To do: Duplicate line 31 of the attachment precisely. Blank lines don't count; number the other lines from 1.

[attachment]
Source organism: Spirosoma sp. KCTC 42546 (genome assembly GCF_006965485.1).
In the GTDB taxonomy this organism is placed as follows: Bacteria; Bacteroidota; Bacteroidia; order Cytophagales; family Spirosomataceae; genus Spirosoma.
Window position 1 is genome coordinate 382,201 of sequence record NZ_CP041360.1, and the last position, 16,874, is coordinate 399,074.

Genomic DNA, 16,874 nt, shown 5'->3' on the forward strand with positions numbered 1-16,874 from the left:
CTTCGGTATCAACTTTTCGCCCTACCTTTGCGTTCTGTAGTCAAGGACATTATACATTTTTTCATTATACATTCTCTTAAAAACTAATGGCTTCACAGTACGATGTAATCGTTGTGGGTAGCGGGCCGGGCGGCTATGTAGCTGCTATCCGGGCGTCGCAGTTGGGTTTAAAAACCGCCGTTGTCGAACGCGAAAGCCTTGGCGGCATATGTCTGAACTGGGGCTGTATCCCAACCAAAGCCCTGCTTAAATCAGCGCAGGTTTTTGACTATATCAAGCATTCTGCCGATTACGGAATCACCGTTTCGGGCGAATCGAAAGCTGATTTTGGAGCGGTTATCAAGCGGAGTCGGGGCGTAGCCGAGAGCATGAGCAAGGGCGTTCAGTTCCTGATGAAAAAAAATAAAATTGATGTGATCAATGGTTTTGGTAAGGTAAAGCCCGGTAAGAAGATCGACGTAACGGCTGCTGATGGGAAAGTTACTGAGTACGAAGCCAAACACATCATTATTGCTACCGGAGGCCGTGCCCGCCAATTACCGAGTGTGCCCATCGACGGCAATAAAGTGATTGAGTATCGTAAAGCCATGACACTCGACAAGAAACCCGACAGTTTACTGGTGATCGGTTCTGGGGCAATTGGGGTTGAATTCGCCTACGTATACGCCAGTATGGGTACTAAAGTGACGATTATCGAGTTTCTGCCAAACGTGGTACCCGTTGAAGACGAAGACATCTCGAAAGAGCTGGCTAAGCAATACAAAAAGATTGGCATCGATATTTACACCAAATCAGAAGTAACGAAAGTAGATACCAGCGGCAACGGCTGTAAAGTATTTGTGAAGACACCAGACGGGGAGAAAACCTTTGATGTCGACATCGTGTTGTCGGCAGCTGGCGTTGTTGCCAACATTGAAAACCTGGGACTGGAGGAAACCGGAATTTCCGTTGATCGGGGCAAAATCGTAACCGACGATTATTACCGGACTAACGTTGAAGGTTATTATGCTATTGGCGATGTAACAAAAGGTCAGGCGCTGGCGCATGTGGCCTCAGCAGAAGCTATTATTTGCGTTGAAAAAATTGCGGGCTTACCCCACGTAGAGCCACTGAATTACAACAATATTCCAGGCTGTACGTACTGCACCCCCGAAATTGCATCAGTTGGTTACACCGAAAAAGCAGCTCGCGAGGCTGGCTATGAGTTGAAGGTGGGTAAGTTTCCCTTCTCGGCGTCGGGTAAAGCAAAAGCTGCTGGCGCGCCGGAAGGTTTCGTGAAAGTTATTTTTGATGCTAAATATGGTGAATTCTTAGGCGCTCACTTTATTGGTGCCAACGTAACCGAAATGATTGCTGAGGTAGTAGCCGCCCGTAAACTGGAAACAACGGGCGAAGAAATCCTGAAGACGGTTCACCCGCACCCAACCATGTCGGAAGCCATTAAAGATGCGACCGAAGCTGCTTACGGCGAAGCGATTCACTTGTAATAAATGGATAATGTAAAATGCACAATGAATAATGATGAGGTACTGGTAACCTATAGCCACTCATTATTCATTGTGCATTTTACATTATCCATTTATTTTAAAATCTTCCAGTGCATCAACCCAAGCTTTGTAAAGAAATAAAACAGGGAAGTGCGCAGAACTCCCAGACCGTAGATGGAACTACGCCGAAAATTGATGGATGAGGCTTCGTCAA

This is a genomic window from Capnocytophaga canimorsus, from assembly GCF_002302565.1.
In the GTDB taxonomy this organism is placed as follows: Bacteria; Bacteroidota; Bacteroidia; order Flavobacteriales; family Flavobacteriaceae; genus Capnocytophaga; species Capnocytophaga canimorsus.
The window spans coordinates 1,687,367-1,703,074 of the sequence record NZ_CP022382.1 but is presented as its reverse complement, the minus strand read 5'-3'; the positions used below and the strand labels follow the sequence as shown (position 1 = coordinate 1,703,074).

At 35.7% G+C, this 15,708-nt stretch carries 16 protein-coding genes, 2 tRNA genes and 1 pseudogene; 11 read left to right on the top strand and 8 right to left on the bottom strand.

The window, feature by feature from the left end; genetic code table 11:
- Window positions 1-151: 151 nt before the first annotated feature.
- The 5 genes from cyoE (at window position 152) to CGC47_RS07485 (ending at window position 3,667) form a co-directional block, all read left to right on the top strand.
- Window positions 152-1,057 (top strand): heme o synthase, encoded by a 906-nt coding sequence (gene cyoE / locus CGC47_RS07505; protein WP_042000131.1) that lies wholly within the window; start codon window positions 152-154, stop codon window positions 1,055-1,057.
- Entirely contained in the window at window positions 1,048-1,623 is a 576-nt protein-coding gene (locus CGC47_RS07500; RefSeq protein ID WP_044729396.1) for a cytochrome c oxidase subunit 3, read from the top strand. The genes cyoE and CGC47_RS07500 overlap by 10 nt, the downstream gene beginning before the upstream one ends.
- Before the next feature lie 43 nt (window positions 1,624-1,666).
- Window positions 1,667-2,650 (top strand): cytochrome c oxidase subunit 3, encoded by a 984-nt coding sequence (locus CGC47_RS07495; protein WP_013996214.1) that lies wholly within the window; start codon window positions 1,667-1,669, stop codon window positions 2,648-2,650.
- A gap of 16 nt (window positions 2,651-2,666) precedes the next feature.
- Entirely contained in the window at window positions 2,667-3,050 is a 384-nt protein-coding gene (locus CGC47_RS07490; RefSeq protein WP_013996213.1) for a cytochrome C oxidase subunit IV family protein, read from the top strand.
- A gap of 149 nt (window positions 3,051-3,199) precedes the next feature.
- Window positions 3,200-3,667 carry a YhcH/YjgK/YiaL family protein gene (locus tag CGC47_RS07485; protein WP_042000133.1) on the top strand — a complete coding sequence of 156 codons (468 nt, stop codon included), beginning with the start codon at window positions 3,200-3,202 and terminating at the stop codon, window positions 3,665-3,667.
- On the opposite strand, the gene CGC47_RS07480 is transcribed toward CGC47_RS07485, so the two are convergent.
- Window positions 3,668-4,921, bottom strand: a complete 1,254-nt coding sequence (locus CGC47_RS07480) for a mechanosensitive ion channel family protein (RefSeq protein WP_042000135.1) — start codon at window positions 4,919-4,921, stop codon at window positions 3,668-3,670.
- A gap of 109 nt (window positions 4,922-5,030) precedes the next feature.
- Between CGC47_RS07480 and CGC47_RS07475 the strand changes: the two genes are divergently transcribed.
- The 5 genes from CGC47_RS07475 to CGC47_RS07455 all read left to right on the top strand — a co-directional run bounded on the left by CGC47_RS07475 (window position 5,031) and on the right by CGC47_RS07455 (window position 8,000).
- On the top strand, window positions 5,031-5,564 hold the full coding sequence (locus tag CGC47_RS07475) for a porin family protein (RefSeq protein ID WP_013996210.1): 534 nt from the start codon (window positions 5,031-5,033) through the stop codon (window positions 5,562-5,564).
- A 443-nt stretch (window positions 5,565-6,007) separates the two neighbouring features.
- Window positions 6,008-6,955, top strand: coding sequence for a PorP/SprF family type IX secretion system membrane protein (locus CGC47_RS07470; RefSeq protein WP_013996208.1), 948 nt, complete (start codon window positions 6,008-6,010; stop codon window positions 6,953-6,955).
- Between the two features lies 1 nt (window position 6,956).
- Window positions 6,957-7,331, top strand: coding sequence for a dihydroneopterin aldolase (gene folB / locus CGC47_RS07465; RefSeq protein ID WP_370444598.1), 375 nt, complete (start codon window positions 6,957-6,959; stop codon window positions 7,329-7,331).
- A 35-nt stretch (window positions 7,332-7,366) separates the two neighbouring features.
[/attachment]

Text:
- A 35-nt stretch (window positions 7,332-7,366) separates the two neighbouring features.